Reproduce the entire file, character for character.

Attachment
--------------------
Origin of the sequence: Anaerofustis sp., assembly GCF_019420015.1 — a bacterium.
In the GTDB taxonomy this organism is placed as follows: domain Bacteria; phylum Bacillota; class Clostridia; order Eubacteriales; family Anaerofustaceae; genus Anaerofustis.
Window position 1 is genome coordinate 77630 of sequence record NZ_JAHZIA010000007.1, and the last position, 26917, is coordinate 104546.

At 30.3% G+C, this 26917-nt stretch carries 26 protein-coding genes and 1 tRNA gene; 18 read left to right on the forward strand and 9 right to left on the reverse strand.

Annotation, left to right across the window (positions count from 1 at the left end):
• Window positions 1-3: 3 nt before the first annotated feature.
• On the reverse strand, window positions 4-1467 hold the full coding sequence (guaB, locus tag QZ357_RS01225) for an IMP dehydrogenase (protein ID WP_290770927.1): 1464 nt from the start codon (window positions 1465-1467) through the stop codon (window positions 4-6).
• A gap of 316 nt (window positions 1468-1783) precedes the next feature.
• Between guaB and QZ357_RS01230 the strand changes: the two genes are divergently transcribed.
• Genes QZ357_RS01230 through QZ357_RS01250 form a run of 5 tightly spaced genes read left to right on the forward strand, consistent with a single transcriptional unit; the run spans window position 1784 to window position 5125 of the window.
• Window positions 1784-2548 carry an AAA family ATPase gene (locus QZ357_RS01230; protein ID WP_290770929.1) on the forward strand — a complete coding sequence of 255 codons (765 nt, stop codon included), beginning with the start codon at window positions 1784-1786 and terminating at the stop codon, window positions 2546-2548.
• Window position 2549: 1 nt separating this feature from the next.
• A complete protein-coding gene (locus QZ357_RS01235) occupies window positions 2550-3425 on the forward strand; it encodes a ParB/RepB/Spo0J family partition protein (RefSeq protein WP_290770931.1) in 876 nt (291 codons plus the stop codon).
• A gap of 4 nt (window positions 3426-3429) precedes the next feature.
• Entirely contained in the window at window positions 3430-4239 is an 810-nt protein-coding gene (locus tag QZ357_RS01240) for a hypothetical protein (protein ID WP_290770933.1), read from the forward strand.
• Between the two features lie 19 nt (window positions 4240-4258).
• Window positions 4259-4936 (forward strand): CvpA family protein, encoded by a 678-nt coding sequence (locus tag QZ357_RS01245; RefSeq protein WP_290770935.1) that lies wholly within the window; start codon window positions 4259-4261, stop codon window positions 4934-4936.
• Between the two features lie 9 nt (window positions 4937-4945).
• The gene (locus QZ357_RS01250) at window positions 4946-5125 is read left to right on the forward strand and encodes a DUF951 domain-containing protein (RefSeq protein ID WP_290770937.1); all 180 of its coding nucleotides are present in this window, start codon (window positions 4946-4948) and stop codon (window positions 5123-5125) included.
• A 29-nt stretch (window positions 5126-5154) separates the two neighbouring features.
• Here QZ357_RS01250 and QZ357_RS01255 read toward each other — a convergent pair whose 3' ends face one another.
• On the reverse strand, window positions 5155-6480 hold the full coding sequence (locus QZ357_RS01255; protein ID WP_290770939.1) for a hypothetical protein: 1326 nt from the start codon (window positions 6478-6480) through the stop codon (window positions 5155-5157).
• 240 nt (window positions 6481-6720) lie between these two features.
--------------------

Origin of the sequence: Anaerofustis sp., assembly GCF_019420015.1 — a bacterium.
In the GTDB taxonomy this organism is placed as follows: domain Bacteria; phylum Bacillota; class Clostridia; order Eubacteriales; family Anaerofustaceae; genus Anaerofustis.
Window position 1 is genome coordinate 77630 of sequence record NZ_JAHZIA010000007.1, and the last position, 26917, is coordinate 104546.

At 30.3% G+C, this 26917-nt stretch carries 26 protein-coding genes and 1 tRNA gene; 18 read left to right on the forward strand and 9 right to left on the reverse strand.

Annotation, left to right across the window (positions count from 1 at the left end):
• Window positions 1-3: 3 nt before the first annotated feature.
• On the reverse strand, window positions 4-1467 hold the full coding sequence (guaB, locus tag QZ357_RS01225) for an IMP dehydrogenase (protein ID WP_290770927.1): 1464 nt from the start codon (window positions 1465-1467) through the stop codon (window positions 4-6).
• A gap of 316 nt (window positions 1468-1783) precedes the next feature.
• Between guaB and QZ357_RS01230 the strand changes: the two genes are divergently transcribed.
• Genes QZ357_RS01230 through QZ357_RS01250 form a run of 5 tightly spaced genes read left to right on the forward strand, consistent with a single transcriptional unit; the run spans window position 1784 to window position 5125 of the window.
• Window positions 1784-2548 carry an AAA family ATPase gene (locus QZ357_RS01230; protein ID WP_290770929.1) on the forward strand — a complete coding sequence of 255 codons (765 nt, stop codon included), beginning with the start codon at window positions 1784-1786 and terminating at the stop codon, window positions 2546-2548.
• Window position 2549: 1 nt separating this feature from the next.
• A complete protein-coding gene (locus QZ357_RS01235) occupies window positions 2550-3425 on the forward strand; it encodes a ParB/RepB/Spo0J family partition protein (RefSeq protein WP_290770931.1) in 876 nt (291 codons plus the stop codon).
• A gap of 4 nt (window positions 3426-3429) precedes the next feature.
• Entirely contained in the window at window positions 3430-4239 is an 810-nt protein-coding gene (locus tag QZ357_RS01240) for a hypothetical protein (protein ID WP_290770933.1), read from the forward strand.
• Between the two features lie 19 nt (window positions 4240-4258).
• Window positions 4259-4936 (forward strand): CvpA family protein, encoded by a 678-nt coding sequence (locus tag QZ357_RS01245; RefSeq protein WP_290770935.1) that lies wholly within the window; start codon window positions 4259-4261, stop codon window positions 4934-4936.
• Between the two features lie 9 nt (window positions 4937-4945).
• The gene (locus QZ357_RS01250) at window positions 4946-5125 is read left to right on the forward strand and encodes a DUF951 domain-containing protein (RefSeq protein ID WP_290770937.1); all 180 of its coding nucleotides are present in this window, start codon (window positions 4946-4948) and stop codon (window positions 5123-5125) included.
• A 29-nt stretch (window positions 5126-5154) separates the two neighbouring features.
• Here QZ357_RS01250 and QZ357_RS01255 read toward each other — a convergent pair whose 3' ends face one another.
• On the reverse strand, window positions 5155-6480 hold the full coding sequence (locus QZ357_RS01255; protein ID WP_290770939.1) for a hypothetical protein: 1326 nt from the start codon (window positions 6478-6480) through the stop codon (window positions 5155-5157).
• 240 nt (window positions 6481-6720) lie between these two features.